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Conditioning For Sport Coaches

Updated: Sep 16, 2021

I will be upfront from the get-go that my goal with this article is to convince you as a coach to no longer do gassers, suicides, poles, etc. and provide you with some alternatives. Conditioning is the most commonly butchered activity from pee wee all the way to professional level. We will go into what conditioning really is, what it is not, and ways to get more out of your players.


There is no question based off logic and science that our current conditioning model is making athletes slower, contributing to early burnout, and increasing risk of injury. I think there are a couple reasons we still are stuck in the stone ages with our conditioning:

  1. Sports medicine professionals suck at communicating and putting away the science books and actually having a conversation with sport coaches.

  2. Sport coaches struggle to let go of things that are familiar and comfortable. So we see a lot of “that’s what we did back in my day” and "that's what Kentucky does" thinking surrounding conditioning.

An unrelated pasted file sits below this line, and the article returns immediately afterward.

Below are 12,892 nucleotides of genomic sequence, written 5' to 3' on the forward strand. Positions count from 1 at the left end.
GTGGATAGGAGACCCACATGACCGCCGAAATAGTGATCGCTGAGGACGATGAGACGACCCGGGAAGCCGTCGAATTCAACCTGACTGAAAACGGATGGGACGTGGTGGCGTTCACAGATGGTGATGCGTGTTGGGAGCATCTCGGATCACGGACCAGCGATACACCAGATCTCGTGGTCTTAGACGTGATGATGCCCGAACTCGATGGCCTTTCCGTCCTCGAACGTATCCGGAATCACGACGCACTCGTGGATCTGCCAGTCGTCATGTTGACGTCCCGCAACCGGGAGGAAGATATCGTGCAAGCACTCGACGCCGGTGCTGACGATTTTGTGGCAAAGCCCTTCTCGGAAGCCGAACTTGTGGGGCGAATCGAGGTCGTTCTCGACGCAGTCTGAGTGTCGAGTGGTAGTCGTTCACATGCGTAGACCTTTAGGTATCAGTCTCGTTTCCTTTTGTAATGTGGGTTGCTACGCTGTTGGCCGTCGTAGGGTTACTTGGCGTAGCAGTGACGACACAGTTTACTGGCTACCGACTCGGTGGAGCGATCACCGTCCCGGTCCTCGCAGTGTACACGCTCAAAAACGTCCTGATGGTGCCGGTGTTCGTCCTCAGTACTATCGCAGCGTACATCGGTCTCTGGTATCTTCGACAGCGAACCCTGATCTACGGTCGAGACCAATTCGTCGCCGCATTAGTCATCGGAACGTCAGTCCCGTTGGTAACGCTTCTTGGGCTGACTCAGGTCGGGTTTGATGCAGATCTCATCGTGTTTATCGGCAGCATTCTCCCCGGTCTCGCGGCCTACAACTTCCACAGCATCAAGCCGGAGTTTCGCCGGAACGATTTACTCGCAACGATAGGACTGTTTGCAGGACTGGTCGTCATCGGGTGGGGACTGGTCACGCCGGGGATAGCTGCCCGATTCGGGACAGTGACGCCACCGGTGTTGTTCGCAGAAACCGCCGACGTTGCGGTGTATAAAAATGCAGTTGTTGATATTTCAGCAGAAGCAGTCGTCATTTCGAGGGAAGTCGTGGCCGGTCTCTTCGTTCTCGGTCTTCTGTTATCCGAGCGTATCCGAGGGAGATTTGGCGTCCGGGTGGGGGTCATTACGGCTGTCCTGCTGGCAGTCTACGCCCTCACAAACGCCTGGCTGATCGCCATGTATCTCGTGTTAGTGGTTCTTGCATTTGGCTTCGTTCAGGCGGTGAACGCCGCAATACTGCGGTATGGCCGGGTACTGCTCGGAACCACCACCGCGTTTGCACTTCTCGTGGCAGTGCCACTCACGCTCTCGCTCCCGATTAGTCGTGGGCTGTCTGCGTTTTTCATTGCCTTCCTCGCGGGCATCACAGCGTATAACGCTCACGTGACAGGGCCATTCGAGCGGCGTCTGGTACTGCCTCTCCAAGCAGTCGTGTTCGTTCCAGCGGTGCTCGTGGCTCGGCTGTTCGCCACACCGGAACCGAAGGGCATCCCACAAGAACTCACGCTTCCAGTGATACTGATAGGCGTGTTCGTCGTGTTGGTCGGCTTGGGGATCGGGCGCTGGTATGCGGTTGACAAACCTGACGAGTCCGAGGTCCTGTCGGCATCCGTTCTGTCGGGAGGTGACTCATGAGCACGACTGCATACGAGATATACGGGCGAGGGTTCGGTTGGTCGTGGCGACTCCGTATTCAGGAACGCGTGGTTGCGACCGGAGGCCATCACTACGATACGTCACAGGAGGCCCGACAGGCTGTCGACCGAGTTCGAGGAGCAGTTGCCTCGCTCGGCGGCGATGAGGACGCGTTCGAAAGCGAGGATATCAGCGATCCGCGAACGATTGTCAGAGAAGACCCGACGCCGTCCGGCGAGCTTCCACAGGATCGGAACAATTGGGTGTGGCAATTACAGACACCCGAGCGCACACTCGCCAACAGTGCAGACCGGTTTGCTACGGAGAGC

3. Being in “good shape” is an easy thing for a coach to control, so it is the low hanging fruit coaches enjoy picking.


I first want to establish a starting point. We have a bucket full of water. The water is representative of our energy levels. Things like good sleep, smart exercise, good nutrition fill the bucket with water. Things like poor sleep, poor nutrition, overtraining, bad relationships, stressful exams, etc. empty the bucket. Each of your athletes is given a limited amount of water. Some more or less than other based on how they manage the previous factors. We as a sport coach have a responsibility to be good stewards of that water. Our goal should be conserve as much water as possible while also getting the most bang for our buck.

This is our starting point, and we will refer back to it as we progress.


Conditioning: To prepare an athlete for the demands of their specific sport.

What are the demands of a sport?

  • Movements: shuffling, backpedaling, sprinting, jumping, landing, etc.

  • Rest: How long between plays, series, exchanges, etc.

  • Work: How long does the average play, series, exchange, etc. last?

  • Forces: Is contact with the ground or opposing players part of the game?

  • Reactions: to the opponent, to the crowd, to the situation, to the coach.